As cleanup efforts in the Gulf of Mexico continue and scientists work to understand the long-term impact of the BP oil spill on marine and coastal ecosystems, it’s becoming more clear that the world’s oceans are under enormous pressure from human activity. Now that so much attention and activity is focused on cleaning up the Gulf, it’s worth looking at another major pollution-related problem in the area: agricultural runoff and the expanding hypoxic “dead zone” along much of the Gulf coast.
Each year since 1972, a hypoxic, or low oxygen zone, appears near the mouth of the Mississippi. Low oxygen in water can be very bad: plankton, fish, shellfish, and other marine life need oxygen to breathe and live. If they cannot breathe, they die, and we see tremendous and devastating fish die-offs that affect ecology, regional livelihoods, the food industry supply and thus commodity and consumer prices, and much more.
This article will profile hypoxia and present simple solutions that can be found in keener agriculture practices, in US environmental policymaking, and in public awareness and enthusiasm to amend the problem.
The annual hypoxic event in the Gulf extends westward to the Texas coast, covering thousands of square miles. Each year there is a general trend upward in the size of this hypoxic zone. Beginning in summer, and extending often late into the fall, this area of ocean becomes inhospitable to most animal life. In a region where given the climate and geology we might otherwise expect to see healthy waters supporting diverse marine communities, we instead have an ecological disaster.
While the Gulf experiences one of the larger hypoxic zones in the world, it is by no means unique to this region. Around the globe, hundreds of coastal areas are suffering the same problem.
In the Gulf, the reasons for this yearly event are generally well understood. However, understanding the long-term ecological and economic consequences and developing a way to reverse this trend is far more difficult.
Why is there a dead zone in the Gulf of Mexico?
In the Gulf, the problem largely stems from agricultural runoff from the Mississippi River.
The Mississippi River forms a vast watershed that drains much of the central United States. Nitrogen from fertilizer and manure on farms throughout the region is the main culprit fueling nutrient enrichment (also known as eutrophication) in the Gulf, and also of course fueling the subsequent hypoxia.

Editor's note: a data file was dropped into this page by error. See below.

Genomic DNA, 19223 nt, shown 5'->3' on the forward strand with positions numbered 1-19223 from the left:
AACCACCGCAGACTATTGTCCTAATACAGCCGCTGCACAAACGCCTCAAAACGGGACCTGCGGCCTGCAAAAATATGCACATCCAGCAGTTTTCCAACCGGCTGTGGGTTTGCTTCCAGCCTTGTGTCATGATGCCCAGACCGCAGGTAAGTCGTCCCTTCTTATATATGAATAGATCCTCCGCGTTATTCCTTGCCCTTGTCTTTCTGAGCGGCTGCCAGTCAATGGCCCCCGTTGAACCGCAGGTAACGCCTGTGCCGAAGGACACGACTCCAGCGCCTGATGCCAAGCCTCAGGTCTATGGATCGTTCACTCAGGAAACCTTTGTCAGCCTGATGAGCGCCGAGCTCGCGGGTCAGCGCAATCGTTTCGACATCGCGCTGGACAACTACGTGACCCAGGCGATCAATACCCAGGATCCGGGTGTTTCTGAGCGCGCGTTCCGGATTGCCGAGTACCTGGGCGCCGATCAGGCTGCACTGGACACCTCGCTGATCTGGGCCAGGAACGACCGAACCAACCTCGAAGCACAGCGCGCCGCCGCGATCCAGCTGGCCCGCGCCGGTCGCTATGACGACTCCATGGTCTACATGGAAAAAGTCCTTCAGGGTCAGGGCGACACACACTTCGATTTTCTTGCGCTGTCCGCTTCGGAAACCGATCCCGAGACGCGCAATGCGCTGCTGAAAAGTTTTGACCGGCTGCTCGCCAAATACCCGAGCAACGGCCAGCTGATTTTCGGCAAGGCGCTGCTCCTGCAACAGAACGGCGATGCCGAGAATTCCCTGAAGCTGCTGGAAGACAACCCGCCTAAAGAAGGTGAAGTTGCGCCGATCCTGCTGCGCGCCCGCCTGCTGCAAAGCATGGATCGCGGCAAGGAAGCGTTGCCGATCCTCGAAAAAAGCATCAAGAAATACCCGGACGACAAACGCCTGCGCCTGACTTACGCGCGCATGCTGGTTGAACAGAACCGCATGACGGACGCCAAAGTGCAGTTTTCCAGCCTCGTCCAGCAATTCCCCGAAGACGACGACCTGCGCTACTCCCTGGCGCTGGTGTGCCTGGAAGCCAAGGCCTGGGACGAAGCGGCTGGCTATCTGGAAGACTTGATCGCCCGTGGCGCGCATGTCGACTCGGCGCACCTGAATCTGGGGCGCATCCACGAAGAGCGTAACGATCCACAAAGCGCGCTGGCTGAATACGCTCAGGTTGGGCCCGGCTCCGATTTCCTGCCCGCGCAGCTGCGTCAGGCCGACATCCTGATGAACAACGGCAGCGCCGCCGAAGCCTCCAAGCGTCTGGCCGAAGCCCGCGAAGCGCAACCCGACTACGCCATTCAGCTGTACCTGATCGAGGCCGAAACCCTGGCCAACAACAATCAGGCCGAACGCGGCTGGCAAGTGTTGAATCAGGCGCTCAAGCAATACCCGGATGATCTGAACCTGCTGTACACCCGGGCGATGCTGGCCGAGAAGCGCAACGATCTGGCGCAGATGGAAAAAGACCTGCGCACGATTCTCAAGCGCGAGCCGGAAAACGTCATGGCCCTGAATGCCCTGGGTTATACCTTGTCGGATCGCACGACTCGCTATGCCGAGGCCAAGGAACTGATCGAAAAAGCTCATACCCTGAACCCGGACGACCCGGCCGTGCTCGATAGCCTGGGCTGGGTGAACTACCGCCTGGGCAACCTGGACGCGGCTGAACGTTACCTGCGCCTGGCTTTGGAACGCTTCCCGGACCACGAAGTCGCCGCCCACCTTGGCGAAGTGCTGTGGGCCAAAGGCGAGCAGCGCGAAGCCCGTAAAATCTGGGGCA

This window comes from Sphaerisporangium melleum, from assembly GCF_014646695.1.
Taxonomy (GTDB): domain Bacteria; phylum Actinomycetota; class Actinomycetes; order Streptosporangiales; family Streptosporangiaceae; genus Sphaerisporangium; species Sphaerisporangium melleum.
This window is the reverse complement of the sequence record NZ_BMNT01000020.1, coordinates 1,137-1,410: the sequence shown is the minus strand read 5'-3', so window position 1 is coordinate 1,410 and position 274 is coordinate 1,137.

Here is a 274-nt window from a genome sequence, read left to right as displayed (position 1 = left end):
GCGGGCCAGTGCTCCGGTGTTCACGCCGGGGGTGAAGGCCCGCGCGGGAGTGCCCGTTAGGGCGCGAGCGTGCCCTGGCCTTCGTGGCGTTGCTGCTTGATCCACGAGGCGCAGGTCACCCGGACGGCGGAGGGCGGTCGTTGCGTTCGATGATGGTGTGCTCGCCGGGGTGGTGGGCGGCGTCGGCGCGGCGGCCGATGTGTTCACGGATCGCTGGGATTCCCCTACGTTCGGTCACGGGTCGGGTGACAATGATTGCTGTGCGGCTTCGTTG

Many people are familiar with algal bloom events, like red tide, because of the economic impact and the threat to human health. The underlying cause – excess nutrients fueling an explosion in the growth of algae – is not unusual, and is often a natural process in the ocean. However, pollution from human activities is creating many of these hypoxic zones globally in recent decades.
The process of hypoxia is as follows: as excess fertilizer enters the watershed and flows into the Mississippi River, the nutrient-rich freshwater is carried out to sea, where stratification, or layering, occurs. Heat rises, and the hyper-fertilized freshwater sits on top of the colder, denser saltwater of the Gulf. This layering keeps oxygen-rich water near the surface, while oxygen-poor water is stuck below. The nutrients and sunlight in the upper surface waters create ideal conditions for algae to grow. They proliferate. Eventually the algae die off, sink, and decompose, which consumes nearly all of the remaining oxygen in the deeper water. When this happens, some mobile species may survive by migrating to less affected areas. But when fish, shellfish, and other organisms aren’t able to escape, we see die-offs and massive fish kills. It isn’t until autumn – when changing factors like cooler temperatures and more frequent storms churn the waters – that animals can survive there again.